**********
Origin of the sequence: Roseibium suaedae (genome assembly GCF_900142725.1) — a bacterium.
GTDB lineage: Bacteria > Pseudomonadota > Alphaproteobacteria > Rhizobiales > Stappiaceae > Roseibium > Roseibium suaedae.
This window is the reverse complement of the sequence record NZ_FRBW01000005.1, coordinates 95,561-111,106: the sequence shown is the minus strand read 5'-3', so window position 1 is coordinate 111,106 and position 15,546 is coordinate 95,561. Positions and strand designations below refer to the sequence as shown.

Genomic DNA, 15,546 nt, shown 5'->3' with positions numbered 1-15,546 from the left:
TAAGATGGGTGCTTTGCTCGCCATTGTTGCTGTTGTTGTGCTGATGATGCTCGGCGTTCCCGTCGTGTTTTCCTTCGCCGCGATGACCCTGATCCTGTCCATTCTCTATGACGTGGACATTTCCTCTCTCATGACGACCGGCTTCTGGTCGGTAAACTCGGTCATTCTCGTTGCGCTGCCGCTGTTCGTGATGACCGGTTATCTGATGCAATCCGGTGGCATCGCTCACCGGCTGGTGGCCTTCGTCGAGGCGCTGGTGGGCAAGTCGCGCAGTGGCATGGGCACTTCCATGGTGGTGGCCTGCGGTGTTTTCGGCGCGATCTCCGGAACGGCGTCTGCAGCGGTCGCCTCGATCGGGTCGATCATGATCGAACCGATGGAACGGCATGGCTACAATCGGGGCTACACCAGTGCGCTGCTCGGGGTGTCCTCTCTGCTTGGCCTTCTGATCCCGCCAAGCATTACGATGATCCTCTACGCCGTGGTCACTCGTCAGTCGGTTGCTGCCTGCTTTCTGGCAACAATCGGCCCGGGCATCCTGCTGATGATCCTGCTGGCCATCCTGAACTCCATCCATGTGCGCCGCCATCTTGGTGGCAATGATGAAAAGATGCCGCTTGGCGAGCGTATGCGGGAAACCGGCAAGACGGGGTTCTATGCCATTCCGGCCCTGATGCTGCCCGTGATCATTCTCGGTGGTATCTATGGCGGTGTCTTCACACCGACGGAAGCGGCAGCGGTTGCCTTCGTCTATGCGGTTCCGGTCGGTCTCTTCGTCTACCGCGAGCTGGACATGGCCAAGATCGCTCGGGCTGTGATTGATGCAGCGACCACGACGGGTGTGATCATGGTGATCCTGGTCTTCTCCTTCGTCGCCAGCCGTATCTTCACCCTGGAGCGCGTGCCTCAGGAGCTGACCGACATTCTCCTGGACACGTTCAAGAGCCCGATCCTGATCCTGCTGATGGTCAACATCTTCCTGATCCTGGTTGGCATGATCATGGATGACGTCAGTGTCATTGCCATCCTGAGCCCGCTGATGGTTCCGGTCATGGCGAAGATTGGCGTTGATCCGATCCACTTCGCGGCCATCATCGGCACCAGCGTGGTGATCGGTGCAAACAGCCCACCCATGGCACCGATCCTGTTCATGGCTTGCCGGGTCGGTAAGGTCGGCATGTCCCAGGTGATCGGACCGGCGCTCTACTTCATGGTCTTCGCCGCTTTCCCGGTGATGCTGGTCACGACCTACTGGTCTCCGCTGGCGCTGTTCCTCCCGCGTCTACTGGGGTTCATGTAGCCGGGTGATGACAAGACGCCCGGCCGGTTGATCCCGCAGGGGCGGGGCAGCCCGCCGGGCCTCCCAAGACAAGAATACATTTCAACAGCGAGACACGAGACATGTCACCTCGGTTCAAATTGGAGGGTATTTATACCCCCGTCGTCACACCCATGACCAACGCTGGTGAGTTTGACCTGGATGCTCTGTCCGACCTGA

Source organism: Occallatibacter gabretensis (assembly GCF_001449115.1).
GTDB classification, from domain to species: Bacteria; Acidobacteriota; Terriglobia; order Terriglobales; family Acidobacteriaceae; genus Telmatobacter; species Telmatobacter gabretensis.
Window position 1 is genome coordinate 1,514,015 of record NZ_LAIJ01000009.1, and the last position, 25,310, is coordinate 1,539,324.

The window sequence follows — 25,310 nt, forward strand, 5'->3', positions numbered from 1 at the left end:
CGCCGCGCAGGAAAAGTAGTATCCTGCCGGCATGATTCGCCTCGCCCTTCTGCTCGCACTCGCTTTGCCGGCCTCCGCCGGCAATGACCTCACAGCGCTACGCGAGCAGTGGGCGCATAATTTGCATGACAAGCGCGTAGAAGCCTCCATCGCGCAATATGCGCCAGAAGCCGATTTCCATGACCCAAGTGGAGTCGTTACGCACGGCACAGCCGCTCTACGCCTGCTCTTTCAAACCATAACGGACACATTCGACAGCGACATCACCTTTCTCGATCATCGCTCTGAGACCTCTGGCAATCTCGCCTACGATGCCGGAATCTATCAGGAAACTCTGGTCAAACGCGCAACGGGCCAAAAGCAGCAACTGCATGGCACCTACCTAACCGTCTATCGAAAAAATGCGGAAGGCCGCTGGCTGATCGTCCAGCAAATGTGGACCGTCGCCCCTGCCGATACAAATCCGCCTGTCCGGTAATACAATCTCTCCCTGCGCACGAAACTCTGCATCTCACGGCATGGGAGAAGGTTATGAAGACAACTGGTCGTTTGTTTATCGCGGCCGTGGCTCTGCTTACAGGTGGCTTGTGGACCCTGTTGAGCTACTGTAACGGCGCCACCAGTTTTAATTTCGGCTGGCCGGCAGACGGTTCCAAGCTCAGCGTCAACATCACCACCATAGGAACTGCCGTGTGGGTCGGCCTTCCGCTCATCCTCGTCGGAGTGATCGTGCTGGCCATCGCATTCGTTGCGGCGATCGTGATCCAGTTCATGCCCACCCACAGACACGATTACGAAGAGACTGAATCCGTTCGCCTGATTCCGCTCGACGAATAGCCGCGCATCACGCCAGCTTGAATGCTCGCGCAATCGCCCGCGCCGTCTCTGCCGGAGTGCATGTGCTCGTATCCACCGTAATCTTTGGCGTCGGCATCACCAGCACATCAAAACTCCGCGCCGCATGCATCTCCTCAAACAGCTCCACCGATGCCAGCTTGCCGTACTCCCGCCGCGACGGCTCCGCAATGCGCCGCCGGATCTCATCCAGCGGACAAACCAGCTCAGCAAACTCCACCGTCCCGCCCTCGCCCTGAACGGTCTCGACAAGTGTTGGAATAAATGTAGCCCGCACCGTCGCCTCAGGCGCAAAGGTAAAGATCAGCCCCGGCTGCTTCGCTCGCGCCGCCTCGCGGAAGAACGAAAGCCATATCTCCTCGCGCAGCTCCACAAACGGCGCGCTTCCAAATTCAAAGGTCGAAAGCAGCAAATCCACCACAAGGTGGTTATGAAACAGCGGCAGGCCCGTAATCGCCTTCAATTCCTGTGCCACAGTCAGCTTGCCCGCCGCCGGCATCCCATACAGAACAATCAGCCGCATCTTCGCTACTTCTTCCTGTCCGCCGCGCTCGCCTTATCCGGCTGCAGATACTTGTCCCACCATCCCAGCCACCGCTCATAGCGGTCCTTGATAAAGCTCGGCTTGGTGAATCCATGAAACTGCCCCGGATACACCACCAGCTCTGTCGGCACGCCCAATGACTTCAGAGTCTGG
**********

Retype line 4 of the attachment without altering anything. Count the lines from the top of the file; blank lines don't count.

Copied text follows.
Genomic DNA, 15,546 nt, shown 5'->3' with positions numbered 1-15,546 from the left: